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Environmental Issues Committee starts Sustainability Research Awards

In an effort to establish a continuing support of sustainability efforts at Weber State University, the WSU Alumni Association will provide a $500 award to the winner of the 2011-12 Student Sustainability Research Project.

The winner will be selected by members of the WSU Faculty Senate Environmental Issues Committee, including a representative from the Alumni Association. The award will be given at the National Council on Undergraduate Research Conference, March 28-31. The Alumni Association will continue to give the award annually.

Lynell Gardner, WSU Alumni Association executive director, said she jumped at the chance to do more to support sustainability efforts on campus.

“In the past, we’ve included tips on sustainability, recycling and energy efficiency in the Environmental Issues Committee’s newsletters when we have the opportunity to do so,” Gardner said. “But I was looking for a way to contribute and maintain a commitment with those efforts long-term. When the committee decided to do these awards, I realized this would be the perfect solution.”

Gardner said she believes the Alumni Association should support sustainability efforts at WSU and the community because alumni form the community WSU students live in.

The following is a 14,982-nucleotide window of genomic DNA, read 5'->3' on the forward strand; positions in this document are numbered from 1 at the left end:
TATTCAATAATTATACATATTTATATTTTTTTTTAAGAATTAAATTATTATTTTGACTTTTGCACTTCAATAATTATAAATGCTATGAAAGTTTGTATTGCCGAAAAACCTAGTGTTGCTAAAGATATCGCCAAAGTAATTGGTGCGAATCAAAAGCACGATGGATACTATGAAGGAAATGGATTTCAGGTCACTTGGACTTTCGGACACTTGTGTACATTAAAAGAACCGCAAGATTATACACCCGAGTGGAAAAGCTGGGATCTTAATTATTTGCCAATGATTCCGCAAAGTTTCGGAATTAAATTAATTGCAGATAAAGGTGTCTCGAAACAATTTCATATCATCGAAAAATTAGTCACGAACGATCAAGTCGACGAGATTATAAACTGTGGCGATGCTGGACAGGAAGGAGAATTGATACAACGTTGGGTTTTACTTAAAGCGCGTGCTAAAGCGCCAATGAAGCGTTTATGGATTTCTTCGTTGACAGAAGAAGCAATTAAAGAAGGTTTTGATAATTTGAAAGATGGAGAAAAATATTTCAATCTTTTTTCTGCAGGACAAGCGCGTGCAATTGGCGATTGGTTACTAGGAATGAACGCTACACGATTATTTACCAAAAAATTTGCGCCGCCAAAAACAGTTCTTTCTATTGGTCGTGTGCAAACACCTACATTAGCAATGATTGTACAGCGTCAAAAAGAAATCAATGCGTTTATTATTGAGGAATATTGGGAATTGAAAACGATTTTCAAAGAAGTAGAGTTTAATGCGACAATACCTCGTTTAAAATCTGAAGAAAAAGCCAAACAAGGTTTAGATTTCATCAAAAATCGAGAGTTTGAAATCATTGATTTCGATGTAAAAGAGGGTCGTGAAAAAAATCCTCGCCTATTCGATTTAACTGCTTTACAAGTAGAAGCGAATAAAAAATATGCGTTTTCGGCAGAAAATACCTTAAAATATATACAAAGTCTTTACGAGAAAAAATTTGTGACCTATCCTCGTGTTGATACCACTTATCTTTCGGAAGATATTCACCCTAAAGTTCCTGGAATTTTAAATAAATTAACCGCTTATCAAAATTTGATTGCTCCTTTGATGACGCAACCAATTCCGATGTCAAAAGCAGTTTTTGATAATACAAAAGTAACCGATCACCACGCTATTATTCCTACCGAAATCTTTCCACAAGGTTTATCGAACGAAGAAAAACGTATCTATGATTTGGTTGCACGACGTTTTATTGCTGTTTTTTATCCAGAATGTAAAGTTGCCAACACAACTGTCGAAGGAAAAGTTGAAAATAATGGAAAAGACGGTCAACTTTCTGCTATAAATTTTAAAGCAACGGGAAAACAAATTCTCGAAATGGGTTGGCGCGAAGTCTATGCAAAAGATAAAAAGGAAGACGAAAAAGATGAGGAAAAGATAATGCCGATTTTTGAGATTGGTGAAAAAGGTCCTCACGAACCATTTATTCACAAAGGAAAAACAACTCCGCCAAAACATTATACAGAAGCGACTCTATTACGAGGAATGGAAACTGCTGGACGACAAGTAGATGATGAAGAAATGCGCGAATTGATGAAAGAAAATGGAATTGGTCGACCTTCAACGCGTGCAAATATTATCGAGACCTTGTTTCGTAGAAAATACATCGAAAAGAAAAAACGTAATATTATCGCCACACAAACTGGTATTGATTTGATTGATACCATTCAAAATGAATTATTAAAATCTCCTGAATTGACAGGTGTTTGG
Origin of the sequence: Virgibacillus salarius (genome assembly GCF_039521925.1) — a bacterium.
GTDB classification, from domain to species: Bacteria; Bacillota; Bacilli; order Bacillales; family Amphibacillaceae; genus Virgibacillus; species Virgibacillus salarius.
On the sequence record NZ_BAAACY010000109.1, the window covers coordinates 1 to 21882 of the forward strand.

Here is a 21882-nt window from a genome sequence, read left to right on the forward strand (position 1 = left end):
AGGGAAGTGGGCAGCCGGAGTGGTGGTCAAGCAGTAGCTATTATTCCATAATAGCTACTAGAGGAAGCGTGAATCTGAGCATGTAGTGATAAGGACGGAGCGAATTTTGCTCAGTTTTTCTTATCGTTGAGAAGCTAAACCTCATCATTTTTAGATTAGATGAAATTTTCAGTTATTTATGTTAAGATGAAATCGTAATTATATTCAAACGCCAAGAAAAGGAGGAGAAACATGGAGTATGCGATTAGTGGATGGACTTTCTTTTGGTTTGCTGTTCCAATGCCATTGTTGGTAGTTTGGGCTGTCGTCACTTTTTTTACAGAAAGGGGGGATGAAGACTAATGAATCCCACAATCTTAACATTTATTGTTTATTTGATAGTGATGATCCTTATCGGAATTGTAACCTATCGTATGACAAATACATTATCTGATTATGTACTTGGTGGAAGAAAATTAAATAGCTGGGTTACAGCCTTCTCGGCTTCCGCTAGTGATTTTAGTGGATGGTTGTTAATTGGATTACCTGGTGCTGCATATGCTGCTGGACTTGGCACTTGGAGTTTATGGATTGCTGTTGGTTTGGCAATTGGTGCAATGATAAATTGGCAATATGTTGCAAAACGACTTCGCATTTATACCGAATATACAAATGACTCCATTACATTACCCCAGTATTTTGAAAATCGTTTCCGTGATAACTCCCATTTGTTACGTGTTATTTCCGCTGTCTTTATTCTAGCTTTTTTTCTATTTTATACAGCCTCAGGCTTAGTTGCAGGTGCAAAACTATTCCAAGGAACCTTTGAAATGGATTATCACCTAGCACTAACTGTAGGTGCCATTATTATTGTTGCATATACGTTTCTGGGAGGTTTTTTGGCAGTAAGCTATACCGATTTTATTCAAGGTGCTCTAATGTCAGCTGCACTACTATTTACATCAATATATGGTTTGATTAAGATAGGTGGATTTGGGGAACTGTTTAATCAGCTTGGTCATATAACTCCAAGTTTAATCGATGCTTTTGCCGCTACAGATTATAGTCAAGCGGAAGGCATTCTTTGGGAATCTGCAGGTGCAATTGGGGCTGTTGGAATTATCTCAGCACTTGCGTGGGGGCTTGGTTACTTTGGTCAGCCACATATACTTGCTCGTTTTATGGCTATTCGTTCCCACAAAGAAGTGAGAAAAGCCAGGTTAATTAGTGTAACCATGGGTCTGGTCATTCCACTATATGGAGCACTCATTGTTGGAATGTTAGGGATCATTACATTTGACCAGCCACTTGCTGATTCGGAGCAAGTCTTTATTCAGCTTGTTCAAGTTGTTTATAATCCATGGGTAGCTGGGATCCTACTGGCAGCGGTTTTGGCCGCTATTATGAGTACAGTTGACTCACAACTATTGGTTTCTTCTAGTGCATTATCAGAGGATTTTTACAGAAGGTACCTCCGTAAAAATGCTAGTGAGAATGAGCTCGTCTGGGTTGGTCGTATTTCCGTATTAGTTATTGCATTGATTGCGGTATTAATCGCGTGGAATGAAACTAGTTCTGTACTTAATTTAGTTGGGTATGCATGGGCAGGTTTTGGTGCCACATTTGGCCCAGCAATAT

“I think this award will communicate to students the appreciation we have for their efforts to find solutions to the problems we face today with economic growth and environmental concerns,” Gardner said.

Eligible submissions include any student research project completed in 2011-12 in the area of sustainability.

According to the Environmental Issues Committee, “sustainability research addresses components of sustainability (e.g., social equity, ecological health, the use of scarce resources and a belief that economic development must consider all of these) or particular goals of sustainable living (e.g., waste reduction, renewable energy, clean resources, climate change adaptation, comprehensive land use planning, or generally, the design of efficient environmental policies or regulations) as it furthers human understanding of complex interconnections between society and nature. At its core, sustainability research recognizes that human/societal and economic health is inextricably linked to a healthy natural world and the sustainable use of resources; it strives toward solutions to these challenges.”

Gardner said this award will be different from many others because it will reward action instead of a plan of action.

“This award will be given to a project completed, not just an idea, something that’s demonstrated its value,” Gardner said. “It will be presented on an annual basis. Students engaged in this will compete for the award annually and compete for the accomplishment awarded to them.”

The Office of the Provost will provide a $1,000 award for the best faculty sustainability research project in 2011-12. The Environmental Issues Committee will also select the winner, but the award will be presented at the April 2012 faculty senate meeting.

For consideration, students must e-mail a 250-word project summary to Hal Crimmel, the Environmental Issues Committee chair, at [email protected] by March 23, 2012.

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